aka Anaesthetic Addler 001
Reviewed and revised 18 March 2012
A 3 year old boy has a button battery lodged up his nose. It has proved impossible to remove due to his admirable combativeness.
You decide to perform procedural sedation using ketamine to remove the foreign body.
Q1. What are the risks of leaving a button battery lodged in the nasal cavity?
Alkaline button batteries should be removed because they can can cause chemical burns.
The complications of an intranasal button battery include:
- purulent, malodorous unilateral nasal discharge
- necrosis of the nasal mucosa and septum
- dislodgement and subsequent ingestion or aspiration
Q2. What extraction methods can be used for removing nasal foreign bodies?
Extraction using instruments:
- Direct extraction using forceps or a suction catheter to grasp the foreign body
- If the foreign body cannot be grasped, a blunt-tipped right-angled probe or a small Foley catheter may be used to dislodge it, or alternatively a ‘glue on a stick’ approach may be attempted
Extraction using positive pressure:
- Ask the patient to take a deep breath and blow hard through the nose while a parent occludes the unobstructed naris
- Administer a short burst of positive pressure via the patient’s mouth while the unobstructed naris is occluded – best performed as a ‘kiss’ by a parent (the proceduralist may get an ear full of snot!)
Q3. Describe how ketamine may be administered for procedural sedation in this setting?
Procedural sedation should be performed with the use of appropriate monitoring equipment (e.g. baseline vital signs and continuous SO2 monitoring, and ETCO2 monitoring if available) on a fasted and consented patient by adequately trained and resourced staff who are able to manage an airway emergency .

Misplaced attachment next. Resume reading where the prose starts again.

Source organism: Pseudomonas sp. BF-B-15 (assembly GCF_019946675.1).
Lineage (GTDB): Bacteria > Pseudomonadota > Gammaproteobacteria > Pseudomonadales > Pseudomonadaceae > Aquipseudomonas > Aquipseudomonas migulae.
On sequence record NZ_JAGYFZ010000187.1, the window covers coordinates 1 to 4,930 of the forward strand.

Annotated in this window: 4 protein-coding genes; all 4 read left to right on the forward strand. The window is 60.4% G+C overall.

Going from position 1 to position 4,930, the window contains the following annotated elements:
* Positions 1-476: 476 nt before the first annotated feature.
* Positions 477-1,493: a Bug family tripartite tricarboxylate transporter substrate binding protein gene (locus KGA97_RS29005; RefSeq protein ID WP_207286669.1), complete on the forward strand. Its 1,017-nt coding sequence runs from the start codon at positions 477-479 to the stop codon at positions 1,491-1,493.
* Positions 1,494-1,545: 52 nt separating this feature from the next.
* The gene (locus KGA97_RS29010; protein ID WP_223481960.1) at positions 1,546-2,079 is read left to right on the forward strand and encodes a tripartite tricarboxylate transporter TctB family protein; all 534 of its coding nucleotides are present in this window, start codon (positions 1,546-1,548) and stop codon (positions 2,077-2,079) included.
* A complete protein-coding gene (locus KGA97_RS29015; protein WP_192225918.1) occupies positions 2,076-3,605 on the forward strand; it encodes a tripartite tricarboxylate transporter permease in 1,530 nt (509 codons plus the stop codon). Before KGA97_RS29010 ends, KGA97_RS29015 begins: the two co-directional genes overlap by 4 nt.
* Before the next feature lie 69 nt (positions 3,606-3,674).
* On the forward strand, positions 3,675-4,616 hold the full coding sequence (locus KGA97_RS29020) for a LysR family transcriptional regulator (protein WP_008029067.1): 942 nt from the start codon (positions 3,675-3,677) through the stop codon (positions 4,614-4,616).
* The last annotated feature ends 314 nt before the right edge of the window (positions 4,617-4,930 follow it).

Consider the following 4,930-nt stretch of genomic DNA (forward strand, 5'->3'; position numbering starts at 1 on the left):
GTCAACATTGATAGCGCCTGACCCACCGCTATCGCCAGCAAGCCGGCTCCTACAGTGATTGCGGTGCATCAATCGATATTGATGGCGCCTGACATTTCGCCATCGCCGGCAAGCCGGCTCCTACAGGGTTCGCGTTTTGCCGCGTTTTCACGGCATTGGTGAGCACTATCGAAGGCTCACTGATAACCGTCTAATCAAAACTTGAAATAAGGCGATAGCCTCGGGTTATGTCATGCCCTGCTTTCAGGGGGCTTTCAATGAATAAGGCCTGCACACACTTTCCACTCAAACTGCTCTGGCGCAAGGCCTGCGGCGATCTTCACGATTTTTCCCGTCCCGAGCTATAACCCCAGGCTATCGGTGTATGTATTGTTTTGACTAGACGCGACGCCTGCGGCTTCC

Ketamine for procedural sedation can be given intravenously or intramuscularly. The dose of ketamine to produce profound dissociation is:
- 1 to 1.5 mg/kg IV
This is given over 1-2 minutes, is effective within 1-2 minutes, results in effective sedation lasting 10-20 minutes, and if inadequate a further 0.5 mg/kg dose may be given
- 4 to 5 mg/kg IM
This is effective within 2 to 5 minutes, results in effective sedation lasting 15-30 minutes and a repeat IM dose (2-4 mg/kg) can be given after 10 to 15 minutes if the initial effect is inadequate
The IM route is useful when IV access is problematic, but the downsides include:
- a longer recovery time (mean of 120 minutes for IM vs. 80 minutes for IV)
- vomiting is more likely
- sedation doses are less easily titrated
- Traditionally, in older children (e.g. >5 years old), prophylactic administration of a low-dose benzodiazepine (midazolam, 0.02-0.05 mg/kg) is given to reduce the risk of emergence phenomena such as hallucinations and agitation. However, this is not supported by evidence from randomised controlled studies. Instead midazolam appears to be associated with more respiratory complications and less emesis.
- Atropine (0.02 mg/kg, up to maximum of 0.6mg) or glycopyrrolate are widely administered as a co-medication to reduce the hypersalivation caused by ketamine. The evidence-base for this practice is unclear.
March 2011 update:
A recent RCT (2011) in Annals of Emergency Medicine showed an NNT of 6 for pre-administration of 0.03mg/kg IV midazolam for reducing agitation from ketamine in adults. Reuben Strayer discusses this in Taming the Ketamine Tiger, and provides a good rationale for avoiding pre-medication and taking a prn approach.
Q4. What are the risks of performing this procedure with ketamine sedation?
There are risks associated with the procedure itself:
- local trauma resulting in bleeding
- inadvertently advancing the foreign body to a more distant site in the aerodigestive tract
As well as the risks and side-effects of ketamine sedation:
- Laryngospasm (see below)
- Hypersalivation (~30%; ~10% with atropine in some studies)
- Emesis (~5-15%)
- Emergence phenomena such as recovery agitation (10-20%, with 1-2% clinically significant), dreams, hallucinations and depersonalisation
- Transient respiratory depression (usually in the first 2-3 minutes following a large, rapidly administered IV dose)